Watch this BBC's four-minute video clip [by clicking on the picture below or on this link], part of the series Stop/Start, which follows both new trends that are beginning and old traditions that are coming to an end in the UK.
The activity is suitable for intermediate students.
2 What are their two hobbies?
3 What are some of the problems living in a remote area has?
4 What is the busiest time of the year in the shop?
5 How do they keep themselves busy in winter?
6 What three activities does Kevin mention, which proves his point that 'in remote areas like this it’s good to have more than one iron in the fire'?
7 Why are they called 'book detectives'?
8 What does '50' refer to, and 'Harry Potter'?
9 Why have they decided to sell their business?
To check your answers you can read the transcript below.
Ever since I learnt to read I’ve just always had books. My partner Simon and I had run the business for fourteen years. When we bought the premises it wasn’t a bookshop and restaurant, it was a shop room by a potter. We decided to combine our two hobbies, so Simon has always loved cooking, and I’ve always loved books.
Some people were shocked to the idea of us living in a remote area like this. The remoteness can present some problems in terms of getting supplies, in terms of the fact that the nearest hospital is a hundred miles away, but it’s a beautiful part of the world, it’s a friendly part of the world, and we both are happy living here.
Through here is the children’s section. Here we have the history books. These are all the second-hand fiction. The busiest time of the year is the late-spring summer and early autumn and because we’re very much tourist-based in the shop. In the winter it can get very quiet in the shop but we do quite a substantial trade on the internet.
Particularly in remote areas like this it’s good to have more than one iron in the fire, so we sell books, new and second-hand, online and in the shop. We also have a restaurant, and we sell the work of local artists in our art gallery.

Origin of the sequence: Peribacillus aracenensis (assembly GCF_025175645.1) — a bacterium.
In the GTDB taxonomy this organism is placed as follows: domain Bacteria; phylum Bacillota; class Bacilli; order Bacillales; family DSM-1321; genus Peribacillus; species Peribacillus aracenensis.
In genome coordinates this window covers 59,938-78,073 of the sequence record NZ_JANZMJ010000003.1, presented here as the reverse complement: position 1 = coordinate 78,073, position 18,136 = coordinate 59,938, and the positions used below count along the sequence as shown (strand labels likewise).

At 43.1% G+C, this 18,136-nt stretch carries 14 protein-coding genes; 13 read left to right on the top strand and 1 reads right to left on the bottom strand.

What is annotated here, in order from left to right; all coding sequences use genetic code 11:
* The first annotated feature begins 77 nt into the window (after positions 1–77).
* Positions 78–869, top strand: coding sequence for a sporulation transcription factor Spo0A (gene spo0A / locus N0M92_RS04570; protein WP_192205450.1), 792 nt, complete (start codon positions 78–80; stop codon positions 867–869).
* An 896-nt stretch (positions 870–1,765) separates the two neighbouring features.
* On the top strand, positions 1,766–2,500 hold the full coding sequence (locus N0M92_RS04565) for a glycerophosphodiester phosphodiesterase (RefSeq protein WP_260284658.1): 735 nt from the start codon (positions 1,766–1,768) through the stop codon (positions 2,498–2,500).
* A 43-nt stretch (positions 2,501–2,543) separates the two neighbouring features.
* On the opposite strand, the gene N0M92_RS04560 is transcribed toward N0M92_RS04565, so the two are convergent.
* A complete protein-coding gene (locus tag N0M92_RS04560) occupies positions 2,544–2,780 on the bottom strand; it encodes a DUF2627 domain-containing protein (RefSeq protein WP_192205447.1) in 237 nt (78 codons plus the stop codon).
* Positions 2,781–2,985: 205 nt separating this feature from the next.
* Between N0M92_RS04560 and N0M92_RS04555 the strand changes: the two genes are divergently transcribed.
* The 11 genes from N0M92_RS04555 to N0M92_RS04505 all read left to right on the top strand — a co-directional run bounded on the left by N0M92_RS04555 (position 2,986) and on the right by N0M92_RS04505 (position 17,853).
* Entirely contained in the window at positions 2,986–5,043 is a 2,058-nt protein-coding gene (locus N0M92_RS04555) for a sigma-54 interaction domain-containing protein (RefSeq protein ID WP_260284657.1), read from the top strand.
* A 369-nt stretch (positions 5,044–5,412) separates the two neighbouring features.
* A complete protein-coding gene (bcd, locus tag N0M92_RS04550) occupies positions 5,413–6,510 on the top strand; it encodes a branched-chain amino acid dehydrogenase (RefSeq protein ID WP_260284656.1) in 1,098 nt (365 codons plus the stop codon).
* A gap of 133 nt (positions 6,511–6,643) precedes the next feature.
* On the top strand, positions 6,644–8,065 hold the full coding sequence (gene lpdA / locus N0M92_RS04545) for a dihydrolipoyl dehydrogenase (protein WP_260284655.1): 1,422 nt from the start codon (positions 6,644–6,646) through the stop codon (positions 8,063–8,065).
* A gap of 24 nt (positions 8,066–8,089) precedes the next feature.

We’ve had quite a few famous people at the shop, including Carol Duffy, who is now a poet laureate, and including Ian Rankin.
One journalist created the phrase ‘book detective’ about us because we do do book searches of people for out-of-print books that they might be looking for. Sometimes we are requested for a book where the person hasn’t got the full information. They may know the author, they may know the title, they may just know what the book is about, so then I have to do some research to try and locate where exactly the book is, and I can search on various different bibliophile sites.
We’ve had lots of interesting online orders. I did send 50 bibles once to South Korea. There’s also a professor of sociology in Beijing who ordered everything out on the shelves about Scottish witchcraft. We had someone who collected Harry Porter in as many languages as possible and it was looking for a copy of Harry Porter written in Arabic.
We decided to move on with the business and put the business on the market. Basically Simon is now in his 70’s, I’ve had some health issues. In the future we will be retired from business. On our page our life will slow down and we’ll just have more time to enjoy each other’s company.